The Supreme Court ruling opens the door for up to £1.2 billion of business interruption claims

The UK Supreme Court decision to dismiss insurers’ appeals in the FCA’s test case on the interpretation of business interruption (BI) policy wordings has been welcomed by UK risk and insurance association Airmic. 

The UK’s highest court also decreed that appeals made by the FCA and lobby group Hiscox Action Group (HAG) are substantially allowed.

It said that around 700 policies at 60 different insurers could be affected by the judgment, in addition to the policies that were reviewed as part of the test case.

John Ludlow, CEO of Airmic, commented: “The Supreme Court’s landmark ruling today on the FCA’s business interruption (BI) insurance case for Covid-19 claims is one of the most important legal issues of the last decade.”

“Affected policyholders will welcome the ruling to unanimously dismiss insurers’ appeals and to substantially allow all four of the FCA’s appeals in favour of policyholders.”

Julia Graham, Airmic’s deputy CEO and technical director, commented: “This morning’s decision by the Supreme Court represents positive news for hundreds of thousands of commercial insurance buyers across the UK. The Supreme Court’s ruling completes the legal process for impacted policies and means that many more claims can now be processed and paid out to businesses that are already feeling the strain during the pandemic period.”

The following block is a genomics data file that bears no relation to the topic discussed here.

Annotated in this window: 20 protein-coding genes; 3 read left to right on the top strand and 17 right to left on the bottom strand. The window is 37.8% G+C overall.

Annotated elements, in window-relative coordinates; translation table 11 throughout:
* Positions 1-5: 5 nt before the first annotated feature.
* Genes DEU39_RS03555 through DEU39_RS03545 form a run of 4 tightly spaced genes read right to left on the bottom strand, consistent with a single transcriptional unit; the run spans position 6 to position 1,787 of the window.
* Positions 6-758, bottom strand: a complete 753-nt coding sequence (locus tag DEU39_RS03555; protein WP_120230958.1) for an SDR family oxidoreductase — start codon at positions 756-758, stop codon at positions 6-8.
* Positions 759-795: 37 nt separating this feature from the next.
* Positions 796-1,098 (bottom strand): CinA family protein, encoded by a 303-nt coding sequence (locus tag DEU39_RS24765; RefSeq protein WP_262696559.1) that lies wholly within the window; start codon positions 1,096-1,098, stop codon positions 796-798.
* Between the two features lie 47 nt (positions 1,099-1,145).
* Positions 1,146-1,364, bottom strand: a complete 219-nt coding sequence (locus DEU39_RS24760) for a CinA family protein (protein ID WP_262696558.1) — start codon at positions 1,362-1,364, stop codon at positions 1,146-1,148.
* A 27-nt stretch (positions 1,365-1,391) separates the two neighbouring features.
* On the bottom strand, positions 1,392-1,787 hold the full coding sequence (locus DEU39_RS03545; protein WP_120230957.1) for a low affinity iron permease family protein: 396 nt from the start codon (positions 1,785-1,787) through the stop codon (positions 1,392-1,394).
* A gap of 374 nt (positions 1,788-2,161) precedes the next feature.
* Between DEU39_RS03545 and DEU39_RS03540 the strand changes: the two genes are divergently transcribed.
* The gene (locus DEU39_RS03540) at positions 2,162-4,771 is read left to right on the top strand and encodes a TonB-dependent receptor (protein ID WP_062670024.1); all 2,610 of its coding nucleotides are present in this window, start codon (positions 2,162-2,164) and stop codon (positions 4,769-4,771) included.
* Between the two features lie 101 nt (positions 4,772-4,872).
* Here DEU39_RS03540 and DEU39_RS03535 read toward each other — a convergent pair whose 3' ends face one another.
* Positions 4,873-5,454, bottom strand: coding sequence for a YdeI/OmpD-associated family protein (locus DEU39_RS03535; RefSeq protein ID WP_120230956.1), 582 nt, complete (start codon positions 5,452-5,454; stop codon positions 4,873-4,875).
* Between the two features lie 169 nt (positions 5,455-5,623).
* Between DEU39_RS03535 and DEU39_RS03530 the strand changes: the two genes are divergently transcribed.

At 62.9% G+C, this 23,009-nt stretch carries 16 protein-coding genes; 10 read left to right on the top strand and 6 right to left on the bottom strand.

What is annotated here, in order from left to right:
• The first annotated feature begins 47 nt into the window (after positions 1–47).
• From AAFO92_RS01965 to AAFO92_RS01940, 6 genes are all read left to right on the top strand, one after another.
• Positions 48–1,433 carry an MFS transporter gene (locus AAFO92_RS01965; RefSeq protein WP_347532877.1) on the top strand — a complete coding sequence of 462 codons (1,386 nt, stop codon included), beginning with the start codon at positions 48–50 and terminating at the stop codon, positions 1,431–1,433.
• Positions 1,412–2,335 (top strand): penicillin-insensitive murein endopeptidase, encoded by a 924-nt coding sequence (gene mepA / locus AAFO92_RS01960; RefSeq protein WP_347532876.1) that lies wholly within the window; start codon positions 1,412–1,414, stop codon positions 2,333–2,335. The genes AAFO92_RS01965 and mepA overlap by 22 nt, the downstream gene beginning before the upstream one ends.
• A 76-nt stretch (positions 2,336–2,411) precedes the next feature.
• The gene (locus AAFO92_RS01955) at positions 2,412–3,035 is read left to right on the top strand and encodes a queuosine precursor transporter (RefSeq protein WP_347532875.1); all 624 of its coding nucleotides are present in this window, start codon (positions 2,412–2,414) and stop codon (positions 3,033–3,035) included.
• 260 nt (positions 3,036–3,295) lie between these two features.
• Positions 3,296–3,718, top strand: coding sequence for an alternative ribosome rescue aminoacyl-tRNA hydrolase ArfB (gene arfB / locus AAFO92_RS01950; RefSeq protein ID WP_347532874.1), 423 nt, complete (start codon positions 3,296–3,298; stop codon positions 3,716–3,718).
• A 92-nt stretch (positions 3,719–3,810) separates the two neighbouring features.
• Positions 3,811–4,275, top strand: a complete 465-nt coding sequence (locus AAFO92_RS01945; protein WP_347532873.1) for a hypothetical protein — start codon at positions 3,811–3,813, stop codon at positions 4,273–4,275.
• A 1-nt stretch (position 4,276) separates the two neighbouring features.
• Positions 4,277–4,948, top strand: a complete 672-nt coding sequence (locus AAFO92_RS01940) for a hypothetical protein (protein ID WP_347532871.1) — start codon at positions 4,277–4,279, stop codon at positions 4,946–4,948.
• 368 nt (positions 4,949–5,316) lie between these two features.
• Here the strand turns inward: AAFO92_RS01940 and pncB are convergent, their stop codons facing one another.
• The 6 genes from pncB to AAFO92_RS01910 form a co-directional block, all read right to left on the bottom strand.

“To provide some scale to the significance of this morning’s Supreme Court ruling, the FCA has estimated that some 370,000 policyholders would be affected by today’s Supreme Court decision, paving the way for up to £1.2bn in business interruption claims payments, across 700 policy types, from 60 insurers.”

Ludlow added: “Insurance buyers have faced a harsh insurance market in 2020-2021. The rocky business conditions felt by many during the pandemic and the resultant economic downturn have been met with hard insurance market pricing during recent renewals discussions.”

“Many of the insurance buyers affected by the FCA’s BI case are long-term insurance partners; now that many more of these BI claims are to be paid, it will be to the benefit of enduring relationships between carriers and their policyholders, which in many cases were already strained not just by this case but by recent market conditions. Today’s news should be viewed within that broader context.”

In a separate announcement, the UK Federation of Small Business (FSB) said the judgement was a “big victory” and that small firms everywhere were “breathing a sigh of relief”.

FSB national chair Mike Cherry said: “Today’s judgement is a big victory. It cements the high court’s decision to grant businesses left on the brink the insurance pay-outs they are rightfully owed. For many, it has been a long and difficult road to get to this stage so this will bring clarity and hope to the thousands of firms which have been left in financial limbo for almost a year.

“While this is good news, and while the law has to follow procedure, it’s disappointing that so many small businesses have had to wait to get the money they desperately need under policies they believed were there to protect them, policies they bought in good faith.

“Businesses deserve to be protected in a timely way, but instead they have been failed by their insurers and are now trying to make up for lost time. Providers must now pay-out quickly, and consider the steps they can take to progress these claims in a swift and seamless manner. Any paperwork required of claimants shouldn’t be onerous or time-consuming. 

“Small businesses contribute trillions to the economy. The Financial Conduct Authority (FCA) was right to argue that disease or denial of access clauses within interruption policies should trigger pay-outs in the event of coronavirus-linked disruption. We are hugely grateful for its work in this space.”